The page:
## #SB50 Big Game Ad ROI Calculator

When the big game rolls around every year, there is always one topic that comes to the front of people's minds: the commercials. Not only do people love to talk about all of the fun, silly or downright exciting commercials that they see, but some people who don't even love football still tune in just to see the ads.

A huge amount of money is also spent on the ads themselves, not just to produce them, but for the airtime. Networks regularly charge millions of dollars for as little as 30 seconds because they know that close to a billion people or more will be watching. With that number of viewers, ANY ad that airs during the football game has to be considered a successful one, right?

Not necessarily.

### Return on Investment - Money Well Spent?

The term that people use to figure out whether they've just spent a great deal of money in the smartest way possible or just wasted money incredibly efficiently is called ROI, or "return on investment." Essentially, it lets you compare the amount of money you spent versus what you got in return (be it a straight return or increased sales or something else entirely) so that you can make a determination about the effectiveness of your purchase based on your own unique goals.

In terms of figuring out whether or not any one particular ad during the big game was a wise investment, it requires you to break things down in terms of the actual product being advertised. More specifically you need to know the unit price of the product being advertised, the percentage of profit in each single unit of the product being sold and the overall cost of the ad.

Once you have those three pieces of information, you can plug them into the following formula to found out how many units you would need to sell in order for that ad to essentially "break even" or pay for itself.

Unit Sale Required = Ad Cost / Price X %P

Every dollar after that would be pure profit, in a certain sense. Anything under that basically means that you would have made more money by just not purchasing an ad during the big game at all.

So for the sake of argument, let's say that you're selling widgets that cost $10 per unit. When you consider things like labor, raw materials and other overhead costs, they actually cost you around$7 to produce - which means that you make roughly $3 of profit every time someone buys a new widget right from your store. Now, let's say that you decided that this was the year to splurge and also spent$2,000,000 on an ad that would air right during halftime at the big game. The entire world will be watching, so this is money well spent, right? Sure, that's expensive, but the huge volume of sales you'll generate will allow the ad to easily pay for itself, right?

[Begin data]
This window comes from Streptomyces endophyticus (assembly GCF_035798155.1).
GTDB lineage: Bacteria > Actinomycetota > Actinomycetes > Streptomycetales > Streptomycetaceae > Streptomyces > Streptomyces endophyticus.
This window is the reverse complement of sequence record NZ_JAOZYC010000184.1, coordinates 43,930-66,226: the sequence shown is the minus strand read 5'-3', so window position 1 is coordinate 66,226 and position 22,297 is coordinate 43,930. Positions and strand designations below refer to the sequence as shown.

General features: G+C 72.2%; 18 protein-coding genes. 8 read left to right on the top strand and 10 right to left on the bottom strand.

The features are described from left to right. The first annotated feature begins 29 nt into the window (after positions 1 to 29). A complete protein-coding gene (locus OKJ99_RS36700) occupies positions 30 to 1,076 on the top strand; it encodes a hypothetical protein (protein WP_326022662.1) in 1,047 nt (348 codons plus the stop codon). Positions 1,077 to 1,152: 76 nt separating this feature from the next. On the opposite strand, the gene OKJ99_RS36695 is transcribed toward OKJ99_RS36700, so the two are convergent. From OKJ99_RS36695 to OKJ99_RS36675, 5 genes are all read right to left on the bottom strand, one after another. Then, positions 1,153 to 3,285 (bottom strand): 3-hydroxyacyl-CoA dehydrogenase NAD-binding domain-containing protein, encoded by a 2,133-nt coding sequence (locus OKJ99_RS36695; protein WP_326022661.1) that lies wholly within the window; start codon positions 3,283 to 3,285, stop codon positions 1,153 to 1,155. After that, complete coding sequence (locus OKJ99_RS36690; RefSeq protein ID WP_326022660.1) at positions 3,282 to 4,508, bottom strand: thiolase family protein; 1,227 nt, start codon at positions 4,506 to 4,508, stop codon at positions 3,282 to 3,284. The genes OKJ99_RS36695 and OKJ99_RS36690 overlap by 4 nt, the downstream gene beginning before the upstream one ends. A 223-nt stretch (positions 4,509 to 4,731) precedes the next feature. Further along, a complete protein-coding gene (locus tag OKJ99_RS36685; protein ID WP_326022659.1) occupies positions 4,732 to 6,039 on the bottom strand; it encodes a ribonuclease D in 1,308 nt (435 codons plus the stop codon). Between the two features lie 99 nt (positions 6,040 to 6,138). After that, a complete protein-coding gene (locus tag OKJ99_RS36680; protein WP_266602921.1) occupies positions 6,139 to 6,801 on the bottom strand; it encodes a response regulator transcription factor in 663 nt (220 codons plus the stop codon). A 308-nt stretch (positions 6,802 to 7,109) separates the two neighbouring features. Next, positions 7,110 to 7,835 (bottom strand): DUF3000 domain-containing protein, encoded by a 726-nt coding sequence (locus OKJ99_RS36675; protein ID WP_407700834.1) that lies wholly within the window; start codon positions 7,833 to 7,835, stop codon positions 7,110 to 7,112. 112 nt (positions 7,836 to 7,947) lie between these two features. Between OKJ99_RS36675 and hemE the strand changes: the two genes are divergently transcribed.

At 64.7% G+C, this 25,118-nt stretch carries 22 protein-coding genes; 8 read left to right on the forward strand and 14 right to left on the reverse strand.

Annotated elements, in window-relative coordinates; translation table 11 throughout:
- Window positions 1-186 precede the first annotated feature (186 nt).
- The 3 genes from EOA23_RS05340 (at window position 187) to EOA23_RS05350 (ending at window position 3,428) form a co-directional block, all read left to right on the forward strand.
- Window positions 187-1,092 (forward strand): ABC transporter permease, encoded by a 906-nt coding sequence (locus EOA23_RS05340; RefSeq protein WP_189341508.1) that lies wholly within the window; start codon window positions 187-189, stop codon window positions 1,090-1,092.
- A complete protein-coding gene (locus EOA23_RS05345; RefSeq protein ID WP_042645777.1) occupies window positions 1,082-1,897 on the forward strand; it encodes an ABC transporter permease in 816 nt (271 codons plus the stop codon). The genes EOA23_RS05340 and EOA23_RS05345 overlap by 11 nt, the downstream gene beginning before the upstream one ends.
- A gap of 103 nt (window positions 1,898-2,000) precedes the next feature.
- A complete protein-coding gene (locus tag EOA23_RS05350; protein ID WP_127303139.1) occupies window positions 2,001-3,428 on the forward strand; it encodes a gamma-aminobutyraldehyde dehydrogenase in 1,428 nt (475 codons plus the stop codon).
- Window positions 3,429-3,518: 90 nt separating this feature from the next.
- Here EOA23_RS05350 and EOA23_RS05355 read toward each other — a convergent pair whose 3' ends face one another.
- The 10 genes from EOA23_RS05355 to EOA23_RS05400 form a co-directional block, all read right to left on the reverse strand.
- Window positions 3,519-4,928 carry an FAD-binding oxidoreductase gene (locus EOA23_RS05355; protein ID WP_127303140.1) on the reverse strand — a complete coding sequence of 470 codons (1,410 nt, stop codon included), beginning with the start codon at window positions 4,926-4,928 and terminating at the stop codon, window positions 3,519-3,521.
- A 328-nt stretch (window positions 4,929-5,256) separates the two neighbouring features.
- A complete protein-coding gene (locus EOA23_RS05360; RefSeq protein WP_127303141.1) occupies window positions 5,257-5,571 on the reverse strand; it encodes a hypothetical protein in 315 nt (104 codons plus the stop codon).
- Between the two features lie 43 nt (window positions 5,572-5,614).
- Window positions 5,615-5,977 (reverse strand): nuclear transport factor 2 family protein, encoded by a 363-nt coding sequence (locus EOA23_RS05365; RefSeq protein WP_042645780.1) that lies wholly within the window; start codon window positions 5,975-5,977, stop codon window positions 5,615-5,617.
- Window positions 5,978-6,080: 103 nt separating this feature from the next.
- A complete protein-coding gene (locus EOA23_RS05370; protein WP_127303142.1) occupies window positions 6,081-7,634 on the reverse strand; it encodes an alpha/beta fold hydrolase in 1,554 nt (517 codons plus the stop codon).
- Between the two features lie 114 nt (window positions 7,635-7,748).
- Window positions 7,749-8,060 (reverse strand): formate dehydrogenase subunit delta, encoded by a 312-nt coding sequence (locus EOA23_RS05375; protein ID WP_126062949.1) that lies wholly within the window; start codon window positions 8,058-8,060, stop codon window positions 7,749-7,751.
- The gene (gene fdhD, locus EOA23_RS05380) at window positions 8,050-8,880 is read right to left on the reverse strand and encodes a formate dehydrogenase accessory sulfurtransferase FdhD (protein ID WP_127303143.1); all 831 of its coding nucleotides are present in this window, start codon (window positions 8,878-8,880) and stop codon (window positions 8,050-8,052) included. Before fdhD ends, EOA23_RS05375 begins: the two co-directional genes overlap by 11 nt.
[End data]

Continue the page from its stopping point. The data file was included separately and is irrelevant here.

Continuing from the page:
### Let's Calculate.

By taking that information and plugging it into the previous equation, we get an ad cost of $2,000,000 divided by a price of$10 and a $3 profit. Because we need to be working with a percentage, we're looking at a roughly 30% profit for each unit sold. At this point, it's important to keep in mind that this would be a very, very high percent of profit in each product sold for your average company. Most companies have razor thin profit margins in order to keep consumer costs down, which essentially means they need to do whatever it takes to increase sales volumes as high as possible in order to stay in business. This essentially means that they need an ad like this to pay of HUGE for it to really pay off at all. First, let's take the price of each widget ($10) and multiply it by the percentage of profit in each widget sold (30%, or 0.30). $10 x 0.30 is 3. Now, let's take the cost that you spent on your revolutionary advertising ($2 million dollars) and divide it by the number we just calculated. \$2 million divided by 3 is 666,666.67.

This means that in order for you to see any type of return on investment for your ad at all, you need to sell 666,666 widget - but there's a catch. Those aren't 666,666 period - those are 666,666 widgets that you can directly contribute to the ad itself in order to determine whether or not it was a success. Basically, you need to take the average amount of widgets that you're already selling, add 666,666 and THEN determine whether or not you spent your money wisely or you just burned through a giant stack of cash like you had been ordered to do so.